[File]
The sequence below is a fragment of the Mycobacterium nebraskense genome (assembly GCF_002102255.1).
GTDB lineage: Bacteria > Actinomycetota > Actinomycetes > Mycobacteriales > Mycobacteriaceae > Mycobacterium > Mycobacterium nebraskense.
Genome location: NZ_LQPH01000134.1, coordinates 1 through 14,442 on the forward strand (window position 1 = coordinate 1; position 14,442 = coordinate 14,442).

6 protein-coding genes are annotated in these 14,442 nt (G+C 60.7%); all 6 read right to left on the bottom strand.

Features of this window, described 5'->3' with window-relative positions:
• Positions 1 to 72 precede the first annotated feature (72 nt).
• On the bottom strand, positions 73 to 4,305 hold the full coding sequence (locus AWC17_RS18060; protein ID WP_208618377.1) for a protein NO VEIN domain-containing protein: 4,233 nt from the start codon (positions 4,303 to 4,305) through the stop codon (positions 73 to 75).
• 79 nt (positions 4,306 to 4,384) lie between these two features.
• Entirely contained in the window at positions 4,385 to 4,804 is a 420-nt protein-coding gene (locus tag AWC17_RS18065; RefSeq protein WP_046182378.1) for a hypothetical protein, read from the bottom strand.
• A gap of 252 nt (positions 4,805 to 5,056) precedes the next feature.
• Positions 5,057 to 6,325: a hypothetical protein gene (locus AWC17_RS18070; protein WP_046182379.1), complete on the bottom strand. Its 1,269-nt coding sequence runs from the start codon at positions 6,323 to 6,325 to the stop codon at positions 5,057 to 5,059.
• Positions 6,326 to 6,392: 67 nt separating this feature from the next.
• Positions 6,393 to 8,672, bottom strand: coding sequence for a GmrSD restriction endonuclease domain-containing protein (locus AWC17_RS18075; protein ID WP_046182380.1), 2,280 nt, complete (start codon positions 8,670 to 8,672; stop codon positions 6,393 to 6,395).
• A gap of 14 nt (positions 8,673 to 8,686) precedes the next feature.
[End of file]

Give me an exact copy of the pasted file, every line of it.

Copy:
The sequence below is a fragment of the Mycobacterium nebraskense genome (assembly GCF_002102255.1).
GTDB lineage: Bacteria > Actinomycetota > Actinomycetes > Mycobacteriales > Mycobacteriaceae > Mycobacterium > Mycobacterium nebraskense.
Genome location: NZ_LQPH01000134.1, coordinates 1 through 14,442 on the forward strand (window position 1 = coordinate 1; position 14,442 = coordinate 14,442).

6 protein-coding genes are annotated in these 14,442 nt (G+C 60.7%); all 6 read right to left on the bottom strand.

Features of this window, described 5'->3' with window-relative positions:
• Positions 1 to 72 precede the first annotated feature (72 nt).
• On the bottom strand, positions 73 to 4,305 hold the full coding sequence (locus AWC17_RS18060; protein ID WP_208618377.1) for a protein NO VEIN domain-containing protein: 4,233 nt from the start codon (positions 4,303 to 4,305) through the stop codon (positions 73 to 75).
• 79 nt (positions 4,306 to 4,384) lie between these two features.
• Entirely contained in the window at positions 4,385 to 4,804 is a 420-nt protein-coding gene (locus tag AWC17_RS18065; RefSeq protein WP_046182378.1) for a hypothetical protein, read from the bottom strand.
• A gap of 252 nt (positions 4,805 to 5,056) precedes the next feature.
• Positions 5,057 to 6,325: a hypothetical protein gene (locus AWC17_RS18070; protein WP_046182379.1), complete on the bottom strand. Its 1,269-nt coding sequence runs from the start codon at positions 6,323 to 6,325 to the stop codon at positions 5,057 to 5,059.
• Positions 6,326 to 6,392: 67 nt separating this feature from the next.
• Positions 6,393 to 8,672, bottom strand: coding sequence for a GmrSD restriction endonuclease domain-containing protein (locus AWC17_RS18075; protein ID WP_046182380.1), 2,280 nt, complete (start codon positions 8,670 to 8,672; stop codon positions 6,393 to 6,395).
• A gap of 14 nt (positions 8,673 to 8,686) precedes the next feature.